Dark portraits aren’t always melancholic and are very easy to make.
What Defines Moody and Dark Portraits?
Moody portrait photography doesn’t have to be gloomy or upsetting in any way. You can photograph a smiling person and end up with a moody photo.
This is why color correction is so important in this photography genre.
As you can see, dark portraits are defined by the way they’re made. Not by the subjects they feature.
Treat this style as a canvas. And then you’ll be able to take incredible, moody photos of all your models.
Come Up With an Interesting Concept to Inspire Yourself
Most moody photos come with a story. This can be a simple theme or a complicated prose piece.
If you enjoy writing, you might find inspiration in quotes or your own stories. You can write short stories and see if they help you visualize your photoshoots.
You can also come up with themes related to moodiness. Unrequited love, yearning, and curiosity are often expressed in dark portrait photography.
Once you have a concept in mind, you’ll find it easier to take meaningful photos of yourself or your models.
Use a Limited Amount of Light to Put the Spotlight on Your Model
The limited highlights and abundant shadows create an intimate feeling that’s perfect for this style.
You can create limited light in a variety of places. You can shoot indoors when it’s sunny and outdoors when it’s gloomy.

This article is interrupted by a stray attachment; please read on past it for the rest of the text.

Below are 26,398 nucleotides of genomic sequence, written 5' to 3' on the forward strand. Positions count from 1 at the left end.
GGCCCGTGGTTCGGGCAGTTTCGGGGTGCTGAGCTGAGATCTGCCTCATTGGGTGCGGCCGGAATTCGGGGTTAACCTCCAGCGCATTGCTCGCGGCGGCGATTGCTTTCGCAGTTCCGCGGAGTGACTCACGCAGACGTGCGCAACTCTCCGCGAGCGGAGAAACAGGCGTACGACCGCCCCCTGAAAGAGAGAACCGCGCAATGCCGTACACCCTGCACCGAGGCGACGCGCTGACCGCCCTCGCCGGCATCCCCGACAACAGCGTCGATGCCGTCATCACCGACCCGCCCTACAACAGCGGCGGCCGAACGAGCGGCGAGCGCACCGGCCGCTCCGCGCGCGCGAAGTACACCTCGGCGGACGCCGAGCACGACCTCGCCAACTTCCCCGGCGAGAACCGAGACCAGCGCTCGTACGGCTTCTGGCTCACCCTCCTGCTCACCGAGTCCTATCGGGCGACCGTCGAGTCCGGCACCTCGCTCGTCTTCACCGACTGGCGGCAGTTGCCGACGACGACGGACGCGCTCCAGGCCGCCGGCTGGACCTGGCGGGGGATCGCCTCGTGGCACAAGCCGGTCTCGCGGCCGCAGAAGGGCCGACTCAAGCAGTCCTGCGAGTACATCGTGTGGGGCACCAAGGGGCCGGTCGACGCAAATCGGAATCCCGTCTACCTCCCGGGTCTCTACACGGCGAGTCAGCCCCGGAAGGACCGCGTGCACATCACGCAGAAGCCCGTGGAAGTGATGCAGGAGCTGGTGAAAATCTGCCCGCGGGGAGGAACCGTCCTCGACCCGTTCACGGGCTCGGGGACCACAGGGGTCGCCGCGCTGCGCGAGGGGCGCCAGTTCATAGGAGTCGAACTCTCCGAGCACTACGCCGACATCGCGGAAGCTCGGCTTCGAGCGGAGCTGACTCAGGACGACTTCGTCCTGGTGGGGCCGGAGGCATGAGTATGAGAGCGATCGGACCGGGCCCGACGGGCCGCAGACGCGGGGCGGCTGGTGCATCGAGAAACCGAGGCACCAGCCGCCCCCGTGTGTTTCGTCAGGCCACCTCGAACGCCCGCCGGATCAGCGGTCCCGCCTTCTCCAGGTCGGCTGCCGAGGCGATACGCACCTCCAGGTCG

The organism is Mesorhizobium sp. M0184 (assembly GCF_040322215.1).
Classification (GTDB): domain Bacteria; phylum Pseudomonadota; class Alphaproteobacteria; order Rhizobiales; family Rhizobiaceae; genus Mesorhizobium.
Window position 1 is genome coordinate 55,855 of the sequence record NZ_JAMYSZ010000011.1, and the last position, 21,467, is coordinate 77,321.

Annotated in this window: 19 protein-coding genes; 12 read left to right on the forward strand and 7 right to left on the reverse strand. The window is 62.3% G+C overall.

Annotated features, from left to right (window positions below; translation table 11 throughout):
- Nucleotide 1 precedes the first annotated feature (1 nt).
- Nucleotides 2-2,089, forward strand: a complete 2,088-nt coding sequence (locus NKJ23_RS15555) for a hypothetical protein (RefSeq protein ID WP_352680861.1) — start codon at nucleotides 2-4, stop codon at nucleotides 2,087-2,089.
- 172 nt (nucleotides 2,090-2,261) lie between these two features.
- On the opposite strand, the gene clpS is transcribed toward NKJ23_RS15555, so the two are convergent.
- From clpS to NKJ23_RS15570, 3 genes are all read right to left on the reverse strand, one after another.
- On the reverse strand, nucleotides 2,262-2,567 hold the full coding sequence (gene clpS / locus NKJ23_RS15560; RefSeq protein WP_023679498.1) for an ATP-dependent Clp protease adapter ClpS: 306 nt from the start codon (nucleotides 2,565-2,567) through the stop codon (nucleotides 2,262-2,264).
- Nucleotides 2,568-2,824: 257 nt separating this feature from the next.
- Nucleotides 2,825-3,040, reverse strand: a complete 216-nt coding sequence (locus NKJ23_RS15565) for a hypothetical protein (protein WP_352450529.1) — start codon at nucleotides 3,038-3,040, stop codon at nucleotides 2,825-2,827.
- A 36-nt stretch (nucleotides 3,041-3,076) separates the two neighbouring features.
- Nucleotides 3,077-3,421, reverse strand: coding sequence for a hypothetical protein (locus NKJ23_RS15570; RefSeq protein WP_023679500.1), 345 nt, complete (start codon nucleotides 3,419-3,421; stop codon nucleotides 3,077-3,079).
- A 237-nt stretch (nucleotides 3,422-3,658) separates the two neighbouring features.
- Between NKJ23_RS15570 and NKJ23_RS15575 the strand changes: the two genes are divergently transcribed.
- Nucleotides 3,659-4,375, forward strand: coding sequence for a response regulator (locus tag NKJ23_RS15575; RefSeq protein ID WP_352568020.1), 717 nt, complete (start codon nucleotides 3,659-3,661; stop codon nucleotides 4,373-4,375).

Use Direct Light and Shadows to Emphasise Certain Parts of Your Model’s Face
Direct light is often harsh. This can make it a nuisance in other photography genres. In moody photography, it’s an invaluable tool.
Combine direct light with shadows to add a sense of mystery. Create a pattern of shadows by using curtains or other kinds of fabric. You’ll be able to focus only on your model’s eyes or lips.
Use branches, hair, hands, and window blinds to create unique shadows on your subject’s face.
Switch to a Large Aperture to Create Softness
If you want your dark portrait to really stand out, you need to use a large aperture. Adding softness to your photos will make them dreamier and moodier.
A large aperture, also known as a small f-number, ranges from around f/1.2 to f/4. The smaller the number, the softer your backgrounds will be.
Use Textures to Make Your Photos Look “Well Worn”
Developed photos and prints become well worn with time. The faded look and torn edges give them an ethereal feel. This is difficult to re-create in digital photography.
Fortunately, they can be re-created in an editing program.
You can use stock photos of grain, scratches, and other textures to make your photos look like they’ve been around for a long time.
This will enhance the moody atmosphere. And it’ll give you a chance to get creative with stock photos.
Convert Your Photos to B&W to Make Them More Emotional
A simple black & white conversion can add depth to a photo. A lack of colorful distractions makes it easy to focus on a model’s expression and understand what a photo is trying to say.
You can shoot in black and white or convert your photos once you’re done. Both methods will challenge you in different ways.